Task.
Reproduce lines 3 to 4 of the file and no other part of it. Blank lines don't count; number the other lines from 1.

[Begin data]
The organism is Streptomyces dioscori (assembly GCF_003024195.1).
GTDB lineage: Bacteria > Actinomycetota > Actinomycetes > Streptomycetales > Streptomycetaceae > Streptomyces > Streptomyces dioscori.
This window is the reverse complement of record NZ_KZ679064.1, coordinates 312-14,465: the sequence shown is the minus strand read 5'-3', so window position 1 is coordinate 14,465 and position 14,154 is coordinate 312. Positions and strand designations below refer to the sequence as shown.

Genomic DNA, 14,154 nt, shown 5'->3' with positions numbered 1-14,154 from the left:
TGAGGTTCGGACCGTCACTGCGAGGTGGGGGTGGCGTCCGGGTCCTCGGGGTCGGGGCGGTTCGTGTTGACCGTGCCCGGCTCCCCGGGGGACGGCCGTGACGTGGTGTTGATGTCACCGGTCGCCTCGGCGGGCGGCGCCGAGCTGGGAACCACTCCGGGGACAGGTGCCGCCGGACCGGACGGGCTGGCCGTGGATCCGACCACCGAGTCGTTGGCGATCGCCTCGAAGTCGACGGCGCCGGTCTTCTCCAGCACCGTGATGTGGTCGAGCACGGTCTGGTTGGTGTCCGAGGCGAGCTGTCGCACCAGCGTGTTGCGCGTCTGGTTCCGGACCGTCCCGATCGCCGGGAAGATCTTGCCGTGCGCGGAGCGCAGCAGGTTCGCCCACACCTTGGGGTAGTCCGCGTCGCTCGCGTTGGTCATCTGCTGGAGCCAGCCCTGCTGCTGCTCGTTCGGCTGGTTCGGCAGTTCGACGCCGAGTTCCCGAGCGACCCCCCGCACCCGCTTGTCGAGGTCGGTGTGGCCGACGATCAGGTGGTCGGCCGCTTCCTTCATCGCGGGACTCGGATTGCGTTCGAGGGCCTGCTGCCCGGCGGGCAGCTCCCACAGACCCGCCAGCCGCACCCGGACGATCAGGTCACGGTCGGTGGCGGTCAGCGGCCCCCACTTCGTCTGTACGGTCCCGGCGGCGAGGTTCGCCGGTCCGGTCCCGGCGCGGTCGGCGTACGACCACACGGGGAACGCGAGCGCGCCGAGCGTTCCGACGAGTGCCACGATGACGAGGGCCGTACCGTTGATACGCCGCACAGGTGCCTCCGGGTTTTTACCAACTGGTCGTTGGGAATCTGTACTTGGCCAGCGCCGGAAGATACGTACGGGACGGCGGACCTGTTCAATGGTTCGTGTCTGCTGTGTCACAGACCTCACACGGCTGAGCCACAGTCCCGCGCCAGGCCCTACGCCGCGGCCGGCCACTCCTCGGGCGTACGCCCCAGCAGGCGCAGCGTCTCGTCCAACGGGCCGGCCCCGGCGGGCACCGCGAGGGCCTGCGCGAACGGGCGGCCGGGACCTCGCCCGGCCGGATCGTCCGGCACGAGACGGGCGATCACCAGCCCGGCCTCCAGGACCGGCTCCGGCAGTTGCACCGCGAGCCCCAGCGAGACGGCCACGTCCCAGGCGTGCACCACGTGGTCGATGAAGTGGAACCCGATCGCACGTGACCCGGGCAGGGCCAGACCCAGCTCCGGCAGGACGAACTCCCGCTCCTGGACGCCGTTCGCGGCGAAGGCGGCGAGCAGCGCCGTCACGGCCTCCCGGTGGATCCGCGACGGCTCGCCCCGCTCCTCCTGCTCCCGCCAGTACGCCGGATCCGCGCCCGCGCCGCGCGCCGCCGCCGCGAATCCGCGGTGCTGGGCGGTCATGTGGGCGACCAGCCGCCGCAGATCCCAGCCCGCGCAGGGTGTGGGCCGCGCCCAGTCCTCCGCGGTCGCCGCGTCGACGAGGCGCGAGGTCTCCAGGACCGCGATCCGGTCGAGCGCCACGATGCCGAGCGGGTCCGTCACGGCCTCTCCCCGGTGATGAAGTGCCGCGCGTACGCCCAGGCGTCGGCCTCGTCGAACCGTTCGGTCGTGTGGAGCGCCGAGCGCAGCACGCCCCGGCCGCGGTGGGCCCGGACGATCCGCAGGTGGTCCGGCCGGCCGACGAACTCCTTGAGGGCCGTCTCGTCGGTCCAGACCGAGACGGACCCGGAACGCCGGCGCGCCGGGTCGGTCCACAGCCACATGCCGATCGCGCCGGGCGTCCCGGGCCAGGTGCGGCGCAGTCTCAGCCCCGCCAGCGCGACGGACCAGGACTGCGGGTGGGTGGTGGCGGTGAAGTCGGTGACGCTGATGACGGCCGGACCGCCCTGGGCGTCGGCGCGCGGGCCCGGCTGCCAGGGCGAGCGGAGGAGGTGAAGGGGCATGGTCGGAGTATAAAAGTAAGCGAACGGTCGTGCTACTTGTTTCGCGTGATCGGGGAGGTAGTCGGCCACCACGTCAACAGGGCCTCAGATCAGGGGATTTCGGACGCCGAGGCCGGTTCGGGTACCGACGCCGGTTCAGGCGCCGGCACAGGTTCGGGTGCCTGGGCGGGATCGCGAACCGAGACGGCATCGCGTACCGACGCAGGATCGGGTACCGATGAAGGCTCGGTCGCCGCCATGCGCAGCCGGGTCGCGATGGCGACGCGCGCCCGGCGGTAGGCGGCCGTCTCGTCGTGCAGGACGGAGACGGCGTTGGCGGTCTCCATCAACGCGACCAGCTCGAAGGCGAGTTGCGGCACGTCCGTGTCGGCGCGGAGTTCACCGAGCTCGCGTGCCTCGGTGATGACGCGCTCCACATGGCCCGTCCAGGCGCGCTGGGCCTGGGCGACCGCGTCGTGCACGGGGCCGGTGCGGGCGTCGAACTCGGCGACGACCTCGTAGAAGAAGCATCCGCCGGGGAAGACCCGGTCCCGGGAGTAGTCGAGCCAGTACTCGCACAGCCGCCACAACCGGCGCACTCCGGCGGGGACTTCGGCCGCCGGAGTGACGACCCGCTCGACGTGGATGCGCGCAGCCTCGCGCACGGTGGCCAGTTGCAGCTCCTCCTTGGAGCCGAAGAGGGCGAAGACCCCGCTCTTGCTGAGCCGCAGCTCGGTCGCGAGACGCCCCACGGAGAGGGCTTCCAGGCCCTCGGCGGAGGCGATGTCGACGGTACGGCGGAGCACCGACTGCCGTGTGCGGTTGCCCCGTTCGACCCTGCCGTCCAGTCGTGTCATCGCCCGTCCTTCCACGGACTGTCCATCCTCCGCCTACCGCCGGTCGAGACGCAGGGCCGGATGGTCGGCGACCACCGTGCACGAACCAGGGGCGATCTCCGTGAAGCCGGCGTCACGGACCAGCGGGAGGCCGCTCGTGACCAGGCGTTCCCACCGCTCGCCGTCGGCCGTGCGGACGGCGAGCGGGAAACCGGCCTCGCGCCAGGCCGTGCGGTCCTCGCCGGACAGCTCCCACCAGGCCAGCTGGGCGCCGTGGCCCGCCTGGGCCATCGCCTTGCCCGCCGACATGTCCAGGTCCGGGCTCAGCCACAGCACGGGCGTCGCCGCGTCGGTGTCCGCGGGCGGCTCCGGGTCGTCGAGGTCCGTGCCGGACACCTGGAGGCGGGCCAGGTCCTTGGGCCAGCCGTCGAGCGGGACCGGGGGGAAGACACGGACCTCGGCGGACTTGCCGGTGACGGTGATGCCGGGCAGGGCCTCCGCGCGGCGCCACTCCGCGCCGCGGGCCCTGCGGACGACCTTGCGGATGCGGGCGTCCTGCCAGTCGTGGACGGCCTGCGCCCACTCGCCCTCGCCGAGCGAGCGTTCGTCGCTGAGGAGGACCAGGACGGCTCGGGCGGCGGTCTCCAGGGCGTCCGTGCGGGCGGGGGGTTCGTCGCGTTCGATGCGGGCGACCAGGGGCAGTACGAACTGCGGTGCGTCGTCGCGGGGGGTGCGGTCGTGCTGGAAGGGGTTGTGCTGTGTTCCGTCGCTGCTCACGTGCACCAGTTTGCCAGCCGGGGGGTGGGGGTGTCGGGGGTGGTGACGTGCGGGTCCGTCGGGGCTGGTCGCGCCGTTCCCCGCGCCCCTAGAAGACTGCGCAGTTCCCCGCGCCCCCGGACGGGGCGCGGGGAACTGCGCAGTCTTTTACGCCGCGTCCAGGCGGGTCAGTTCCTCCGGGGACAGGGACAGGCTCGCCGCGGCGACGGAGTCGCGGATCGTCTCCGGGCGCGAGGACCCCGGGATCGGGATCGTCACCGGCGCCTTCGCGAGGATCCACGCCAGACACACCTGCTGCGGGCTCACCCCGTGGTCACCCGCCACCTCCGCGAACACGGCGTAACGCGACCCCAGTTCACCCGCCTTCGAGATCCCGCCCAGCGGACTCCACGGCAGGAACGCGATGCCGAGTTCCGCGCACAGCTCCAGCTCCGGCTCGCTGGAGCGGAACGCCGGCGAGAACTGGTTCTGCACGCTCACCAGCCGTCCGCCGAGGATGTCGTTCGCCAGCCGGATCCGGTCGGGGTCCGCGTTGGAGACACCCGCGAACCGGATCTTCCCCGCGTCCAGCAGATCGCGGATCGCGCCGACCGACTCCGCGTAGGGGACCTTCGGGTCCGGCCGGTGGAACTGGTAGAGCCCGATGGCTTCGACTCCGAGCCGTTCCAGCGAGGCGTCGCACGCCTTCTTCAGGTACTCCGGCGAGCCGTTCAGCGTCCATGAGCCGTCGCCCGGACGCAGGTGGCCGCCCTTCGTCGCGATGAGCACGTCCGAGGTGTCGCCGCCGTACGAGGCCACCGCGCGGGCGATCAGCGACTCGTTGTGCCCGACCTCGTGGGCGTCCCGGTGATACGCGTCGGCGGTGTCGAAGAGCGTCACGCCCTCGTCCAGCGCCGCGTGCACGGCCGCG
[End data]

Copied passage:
This window is the reverse complement of record NZ_KZ679064.1, coordinates 312-14,465: the sequence shown is the minus strand read 5'-3', so window position 1 is coordinate 14,465 and position 14,154 is coordinate 312. Positions and strand designations below refer to the sequence as shown.

Genomic DNA, 14,154 nt, shown 5'->3' with positions numbered 1-14,154 from the left: